Sorry, but #12 wire is only good for 20 amperes of current, not 30. It would have to be #10 to do 30 amps. Nice outfit though and you have thought it through thoroughly and done it up very nicely. I auctioneer part-time and have thought about doing something similar for a mobile office/clerk station, with ability to sleep in it when necessary.

    2 replies

    We camp all the time in a 30' motor home most camp sites we go to have 20 and 30 amp plug ins, to this day I have never used the 30 amp as my MH does not draw over 17 amps with air on full blast, just grab your cord if it is hot then you might consider going heaver

    You are probably right. I do know that every campground I've stayed at has a 20 amp breaker on the electrical box I plug into. I will make the edit. THanks.

    I've used large Gap insulfoam spray for Adhesive with Insulboard...Once attached you'd have to use Acetone to get it off... Just fit your board and Spray then immediately seat the section in place. Also, Foam board can be cut and shaped easily with a Box cutter or Razor just like drywall... Run a cut through sufficiently deep on it then snap it... Quick no saws and mess from foam dots flying everywhere...

    3 replies

    Got some foam as you suggested and glued one piece on today to try it. Seems to bond very well. I do have to figure out how to hold it in place awhile, though. The bond isn't instantaneous.

    Best tip I've found for cutting foam board is to get a 6" drywall taping knife and sharpen one (curved) edge. Then use it as a draw knife to cut the foam. Much larger and stronger sharpened edge. Most of the polyurethane adhesives should work (as well as the foam-in-a-can) as long as the metal roof is clean first (use acetone or TSP).

    Thanks. I will have to get some and try it! The construction adhesive sure didn't bond to it!

    This is such a great idea, but still pretty simple and approachable. Thanks!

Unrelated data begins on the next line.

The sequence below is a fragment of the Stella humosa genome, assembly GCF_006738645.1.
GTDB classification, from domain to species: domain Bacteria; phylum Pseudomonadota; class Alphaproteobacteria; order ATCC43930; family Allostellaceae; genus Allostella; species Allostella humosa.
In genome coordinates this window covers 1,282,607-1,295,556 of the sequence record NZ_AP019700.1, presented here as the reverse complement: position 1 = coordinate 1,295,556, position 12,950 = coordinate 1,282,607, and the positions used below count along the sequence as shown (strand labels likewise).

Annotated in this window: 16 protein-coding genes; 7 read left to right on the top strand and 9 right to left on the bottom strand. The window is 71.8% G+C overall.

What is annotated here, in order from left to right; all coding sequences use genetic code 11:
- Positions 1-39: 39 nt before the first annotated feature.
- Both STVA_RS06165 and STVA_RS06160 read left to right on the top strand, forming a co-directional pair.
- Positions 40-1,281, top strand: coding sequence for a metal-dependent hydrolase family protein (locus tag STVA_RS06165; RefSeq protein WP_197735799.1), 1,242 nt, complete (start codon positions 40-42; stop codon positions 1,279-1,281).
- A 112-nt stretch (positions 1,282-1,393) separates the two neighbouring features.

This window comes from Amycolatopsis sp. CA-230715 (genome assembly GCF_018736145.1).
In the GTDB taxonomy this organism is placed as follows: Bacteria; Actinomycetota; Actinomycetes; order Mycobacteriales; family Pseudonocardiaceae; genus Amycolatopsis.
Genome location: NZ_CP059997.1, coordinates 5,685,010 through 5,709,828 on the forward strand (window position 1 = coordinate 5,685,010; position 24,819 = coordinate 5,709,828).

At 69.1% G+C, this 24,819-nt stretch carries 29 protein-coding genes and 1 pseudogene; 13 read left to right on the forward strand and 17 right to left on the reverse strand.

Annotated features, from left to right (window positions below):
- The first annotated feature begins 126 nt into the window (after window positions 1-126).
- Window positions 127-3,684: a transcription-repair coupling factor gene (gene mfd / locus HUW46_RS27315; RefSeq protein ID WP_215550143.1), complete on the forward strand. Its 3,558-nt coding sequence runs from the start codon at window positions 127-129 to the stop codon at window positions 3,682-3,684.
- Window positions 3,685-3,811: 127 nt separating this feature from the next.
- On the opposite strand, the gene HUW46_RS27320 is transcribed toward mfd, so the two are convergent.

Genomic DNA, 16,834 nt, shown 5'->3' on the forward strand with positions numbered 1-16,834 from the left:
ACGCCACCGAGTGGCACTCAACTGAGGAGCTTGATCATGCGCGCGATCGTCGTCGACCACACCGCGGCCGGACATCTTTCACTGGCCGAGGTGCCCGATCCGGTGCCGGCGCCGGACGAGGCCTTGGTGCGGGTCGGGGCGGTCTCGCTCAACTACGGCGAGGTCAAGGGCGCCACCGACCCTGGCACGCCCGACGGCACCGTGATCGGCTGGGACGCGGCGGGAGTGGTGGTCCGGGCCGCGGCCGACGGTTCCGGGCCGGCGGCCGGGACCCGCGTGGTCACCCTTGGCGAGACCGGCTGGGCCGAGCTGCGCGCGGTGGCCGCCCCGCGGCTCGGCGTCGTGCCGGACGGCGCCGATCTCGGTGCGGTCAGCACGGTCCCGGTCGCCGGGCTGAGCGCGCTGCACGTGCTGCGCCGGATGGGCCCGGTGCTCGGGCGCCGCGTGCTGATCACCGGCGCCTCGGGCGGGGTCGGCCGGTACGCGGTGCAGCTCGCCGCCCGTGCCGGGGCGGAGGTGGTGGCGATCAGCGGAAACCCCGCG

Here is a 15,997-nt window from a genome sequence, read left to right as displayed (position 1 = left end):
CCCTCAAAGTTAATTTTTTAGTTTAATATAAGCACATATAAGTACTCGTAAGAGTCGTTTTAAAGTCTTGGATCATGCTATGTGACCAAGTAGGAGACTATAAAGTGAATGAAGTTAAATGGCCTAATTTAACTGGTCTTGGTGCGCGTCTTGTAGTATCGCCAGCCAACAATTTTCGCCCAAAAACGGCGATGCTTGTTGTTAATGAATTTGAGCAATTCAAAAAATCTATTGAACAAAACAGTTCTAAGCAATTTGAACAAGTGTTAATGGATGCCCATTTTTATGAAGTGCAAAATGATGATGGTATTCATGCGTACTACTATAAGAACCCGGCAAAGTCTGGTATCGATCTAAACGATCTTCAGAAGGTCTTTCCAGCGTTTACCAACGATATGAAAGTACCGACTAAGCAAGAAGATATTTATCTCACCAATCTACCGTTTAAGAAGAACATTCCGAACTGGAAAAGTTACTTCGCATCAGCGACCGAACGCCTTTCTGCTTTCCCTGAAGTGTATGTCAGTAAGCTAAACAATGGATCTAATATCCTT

1 reply

    Thanks. I am a big fan of "simple".


    11 months ago

    Awesome build. My only issue is with storing the potty so near to your kitchen area. Kind of icky.

    2 replies

    Its only there when transporting. It's also completely sealed.

    When we use the trailer, we put it in the back corner.

    Excellent conversion! Do agree the wiring is inadequate gauge. Just run one thing at a time!

    Should you decide to rewire, add a fourth outlet for your electronics chargers and you're all set! Good job!

    1 reply

    As long as the campground has a 20 amp breaker on the box, the wiring should be completely adequate. If I were to make a change, it would be to add a 20 amp breaker inside the trailer, but it would be redundant. (and honestly, with what I have, I won't be pulling over 20 amps.)

    This is a really nice unit, and well done. I think I would have made the front addition slighly larger. I also would have added a 12 volt electrical system, had a charging connection to the tow vehicle, and used some efficient and cheap LED lighting inside. But yeah, I like it! Might have to make something like it to haul my giant scale R/C planes around and take my daughter camping.

    How much did the trailer itself cost you to buy?

    Nice job!


    1 reply

    I considered all the things you are talking about but decided to forego the onboard battery because basically all I'd be using it for is powering LED lights, and today's AA and AAA battery powered LED lights are cheap and easy. I couldn't justify the cost of the converter and battery, as well as the work to install it all for something we honestly will probably use a couple times a year to camp in.